America was Methodist, once upon a time—Methodist, or Baptist, or Presbyterian, or Congregationalist, or Episcopalian. Protestant, in other words.So begins, and also ends a rather good historical survey attempting to explain the role Protestantism had in unifying and balancing the OTHER two legs of Americanism: democracy and capitalism. Let me say first that anyone who wants to tackle this essay should first start by rereading, for example, 2 Chronicles. Just to gain some perspective. When we start decrying the long decline and fall of a once-robust American institution such as Bottum's Protestantism, it is good to keep in mind the really short time this American experiment has been ongoing compared to, say, the combined reigns of the kings of Judah.
[Jehoram] was thirty-two years old when he became king, and he reigned in Jerusalem eight years; and he departed with no one's regret..."In other words, my only real complaint about the essay is how homocentric it is. I kept thinking that what was missing was the floor, so to speak, upon which the three-legged stool of American stability stands.
2 Chron. 23
"....Generally speaking...Americans tended not to worry much about the philosophical question of religion and nation. The whole theologico-political problem, which obsesses European philosophers, was gnawed at in the United States most by those who were least churched.Bottum rightly points out that "social nature abhors a social vacuum," and goes on to give examples from the past thirty years of manifestations of pseudo-legs; attempts to add back the essential third pillar of balance. Feminism, homosexuality, environmentalism--basic power politics of various groups come to mind. I am not at all sure these can be considered at all equal to the pervasive influence in Ma and Pa America of Protestantism. It is gone--Bottum does a nice job of explaining how and why--but there is no going back.
We all have to worry about it, now. Without the political theory that depended on the existence of the Protestant Mainline, what does it mean to support the nation? What does it mean to criticize it? The American experiment has always needed what Alexis de Tocaqueville called the undivided current, and now that current has finally run dry."
I guess the question is: is the life of our nation cyclical, something like the life of the nation of Israel during the time of the Judges, for example? Are we on a big national mandella, circling downward toward Bottum (oh, the pun of it all!) only to find that Almighty God in his divine patience and love has redemption awaiting our sorry asses? A Deliverer will arise from amongst the people, called forth by the Almighty, and the people will return to the Lord, en masse.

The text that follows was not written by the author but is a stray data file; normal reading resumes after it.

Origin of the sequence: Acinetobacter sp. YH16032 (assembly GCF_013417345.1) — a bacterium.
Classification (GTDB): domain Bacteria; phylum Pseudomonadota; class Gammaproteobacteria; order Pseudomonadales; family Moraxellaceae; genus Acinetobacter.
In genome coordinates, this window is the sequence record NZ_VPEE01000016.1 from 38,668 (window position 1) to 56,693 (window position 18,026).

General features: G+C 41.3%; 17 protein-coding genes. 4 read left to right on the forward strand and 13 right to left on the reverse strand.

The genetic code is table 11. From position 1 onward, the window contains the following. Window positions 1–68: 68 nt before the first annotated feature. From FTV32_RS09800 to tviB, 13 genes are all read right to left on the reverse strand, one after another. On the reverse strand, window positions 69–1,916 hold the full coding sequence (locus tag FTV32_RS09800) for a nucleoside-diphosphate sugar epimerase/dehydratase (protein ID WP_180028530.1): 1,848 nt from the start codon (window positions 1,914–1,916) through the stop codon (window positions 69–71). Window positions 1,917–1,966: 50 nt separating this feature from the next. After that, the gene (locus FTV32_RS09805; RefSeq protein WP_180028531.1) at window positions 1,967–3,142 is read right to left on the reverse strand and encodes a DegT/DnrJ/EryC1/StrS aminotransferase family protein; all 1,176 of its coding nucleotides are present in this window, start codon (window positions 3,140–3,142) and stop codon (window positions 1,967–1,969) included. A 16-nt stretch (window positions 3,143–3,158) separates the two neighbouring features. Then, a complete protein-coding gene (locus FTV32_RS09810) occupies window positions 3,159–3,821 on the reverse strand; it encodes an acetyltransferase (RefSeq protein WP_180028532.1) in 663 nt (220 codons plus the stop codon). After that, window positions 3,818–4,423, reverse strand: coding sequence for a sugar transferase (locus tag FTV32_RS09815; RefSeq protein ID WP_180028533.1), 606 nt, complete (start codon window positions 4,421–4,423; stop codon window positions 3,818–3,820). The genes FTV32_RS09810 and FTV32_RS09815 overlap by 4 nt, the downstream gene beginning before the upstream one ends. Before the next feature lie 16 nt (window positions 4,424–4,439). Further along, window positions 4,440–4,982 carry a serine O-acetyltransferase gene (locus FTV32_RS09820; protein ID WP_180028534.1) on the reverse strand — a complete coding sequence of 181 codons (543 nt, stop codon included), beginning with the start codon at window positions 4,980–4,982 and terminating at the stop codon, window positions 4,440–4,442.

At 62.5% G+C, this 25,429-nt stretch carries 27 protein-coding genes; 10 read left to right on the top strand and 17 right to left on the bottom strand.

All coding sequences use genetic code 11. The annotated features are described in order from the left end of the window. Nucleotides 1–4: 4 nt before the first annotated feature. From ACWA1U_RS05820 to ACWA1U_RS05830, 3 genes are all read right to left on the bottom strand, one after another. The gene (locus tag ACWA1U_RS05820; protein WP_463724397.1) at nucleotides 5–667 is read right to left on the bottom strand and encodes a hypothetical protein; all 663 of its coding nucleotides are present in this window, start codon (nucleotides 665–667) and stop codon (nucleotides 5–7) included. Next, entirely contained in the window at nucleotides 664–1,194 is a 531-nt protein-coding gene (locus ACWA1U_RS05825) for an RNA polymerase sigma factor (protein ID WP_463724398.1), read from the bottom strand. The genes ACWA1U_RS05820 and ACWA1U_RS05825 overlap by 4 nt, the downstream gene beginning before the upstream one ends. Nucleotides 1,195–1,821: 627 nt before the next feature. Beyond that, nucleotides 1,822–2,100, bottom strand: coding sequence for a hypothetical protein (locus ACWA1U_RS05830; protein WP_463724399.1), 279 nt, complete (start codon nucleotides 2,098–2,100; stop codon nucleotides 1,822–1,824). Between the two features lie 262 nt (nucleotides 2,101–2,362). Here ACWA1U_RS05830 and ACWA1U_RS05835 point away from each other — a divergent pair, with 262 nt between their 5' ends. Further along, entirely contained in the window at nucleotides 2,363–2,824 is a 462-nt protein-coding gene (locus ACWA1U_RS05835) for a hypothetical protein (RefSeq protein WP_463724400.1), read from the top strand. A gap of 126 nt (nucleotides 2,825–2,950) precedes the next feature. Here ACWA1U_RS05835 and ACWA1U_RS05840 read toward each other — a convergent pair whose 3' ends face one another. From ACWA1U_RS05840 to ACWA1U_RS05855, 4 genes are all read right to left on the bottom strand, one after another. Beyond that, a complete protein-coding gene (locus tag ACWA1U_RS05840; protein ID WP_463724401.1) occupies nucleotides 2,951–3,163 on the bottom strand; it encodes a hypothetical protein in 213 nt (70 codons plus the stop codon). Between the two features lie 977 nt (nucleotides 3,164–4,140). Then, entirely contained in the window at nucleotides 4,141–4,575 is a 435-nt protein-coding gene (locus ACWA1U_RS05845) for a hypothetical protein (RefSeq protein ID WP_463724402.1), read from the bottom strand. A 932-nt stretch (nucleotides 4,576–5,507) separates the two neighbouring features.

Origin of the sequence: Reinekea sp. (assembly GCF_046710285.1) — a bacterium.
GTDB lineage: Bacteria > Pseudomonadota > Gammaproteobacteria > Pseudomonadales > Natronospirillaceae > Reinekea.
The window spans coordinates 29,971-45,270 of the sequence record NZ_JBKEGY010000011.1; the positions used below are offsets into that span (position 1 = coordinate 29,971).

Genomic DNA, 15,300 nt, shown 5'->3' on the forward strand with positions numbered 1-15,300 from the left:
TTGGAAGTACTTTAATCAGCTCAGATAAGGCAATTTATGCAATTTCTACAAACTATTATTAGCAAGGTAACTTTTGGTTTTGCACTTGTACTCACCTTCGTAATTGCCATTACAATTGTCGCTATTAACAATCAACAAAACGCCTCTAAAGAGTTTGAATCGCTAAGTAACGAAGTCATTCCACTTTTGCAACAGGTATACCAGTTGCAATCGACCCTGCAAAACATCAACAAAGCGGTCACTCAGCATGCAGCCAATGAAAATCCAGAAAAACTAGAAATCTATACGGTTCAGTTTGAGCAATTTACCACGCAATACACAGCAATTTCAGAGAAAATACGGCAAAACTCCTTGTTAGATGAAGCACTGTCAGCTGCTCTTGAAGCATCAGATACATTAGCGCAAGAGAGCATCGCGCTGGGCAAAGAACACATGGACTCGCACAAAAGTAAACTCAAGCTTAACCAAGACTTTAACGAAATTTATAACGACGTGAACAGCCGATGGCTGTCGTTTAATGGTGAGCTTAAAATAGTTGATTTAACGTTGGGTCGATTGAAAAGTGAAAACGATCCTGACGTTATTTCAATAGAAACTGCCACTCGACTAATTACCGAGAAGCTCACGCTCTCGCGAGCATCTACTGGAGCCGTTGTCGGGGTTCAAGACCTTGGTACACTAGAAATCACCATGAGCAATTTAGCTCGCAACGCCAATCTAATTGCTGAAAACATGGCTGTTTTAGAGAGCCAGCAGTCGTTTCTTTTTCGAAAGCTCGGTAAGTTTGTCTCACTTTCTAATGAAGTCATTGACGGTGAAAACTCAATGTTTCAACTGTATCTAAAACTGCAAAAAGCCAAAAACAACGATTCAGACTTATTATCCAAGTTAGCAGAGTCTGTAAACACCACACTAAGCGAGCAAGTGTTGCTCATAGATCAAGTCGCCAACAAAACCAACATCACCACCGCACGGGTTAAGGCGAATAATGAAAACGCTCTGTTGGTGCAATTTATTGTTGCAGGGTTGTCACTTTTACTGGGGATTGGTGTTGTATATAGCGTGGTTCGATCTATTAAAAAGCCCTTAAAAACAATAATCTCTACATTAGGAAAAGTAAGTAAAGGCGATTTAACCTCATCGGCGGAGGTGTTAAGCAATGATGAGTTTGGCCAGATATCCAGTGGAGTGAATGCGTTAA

My wife and I have had an ongoing conversation about church life and generations. The way she tells it, four generations ago was the epitome of church-going, Bible-trusting American life. The next generation wasn't bad, had absorbed the catechisms of their parents, but assumed that their own children would inherit, as it were, the beliefs, doctrines, and practices that they had themselves received firsthand from their parents. In other words, they didn't personally catechize their children, but trusted that the church would do it for them. The generation after that-- relatively uncatechized-- still habitually went to church, but dropped their kids off at Sunday School and went out for coffee. The kids who were dropped off at Sunday School grew up to be parents who didn't even do that. And here we are. It will take some sort of new thing for the people of America to rediscover the buried treasure of scripture, liturgy, worship; the manifold riches of life in Christ.
It is a backhanded kind of compliment for a Catholic magazine (The editor of First Things may dispute this, but there is no avoiding the fact.) to essentially lay at the feet of Protestantism so large and important a role as Bottum does. "Even America's much vaunted religious liberty was essentially a Protestant idea," he writes. I kept looking for some degree of schadenfreud in his argument. The title of the essay is The Death of Protestant America after all. Yet I think he manages to stay above the fray, sufficiently citing historic examples to back his thesis that there was truly an American Protestantism; that it could be identified concretely and said to be hugely influential. Anyone my age who grew up in a small midwestern town, of course, knows he's right. There was Us, and the Catholics, and the small southside Unwashed who amazingly did not attend a church.
The Bottum essay is nonetheless a sort of sad, nostalgic schadenfreud read for anyone orthodox who has watched, fascinated and with mouth agape, at the jaw dropping speed with which Mainstream Protestantism has jettisoned its spiritual heritage. Where once we might have been able to speak of some degree of mere Christianity, now we don't even have a common language anymore. Modern liberal Christians now sound like they've just graduated with a masters degree from the education department of a public university. Read the essay and tell me what you think. It definitely has No Inklings Book Club written all over it.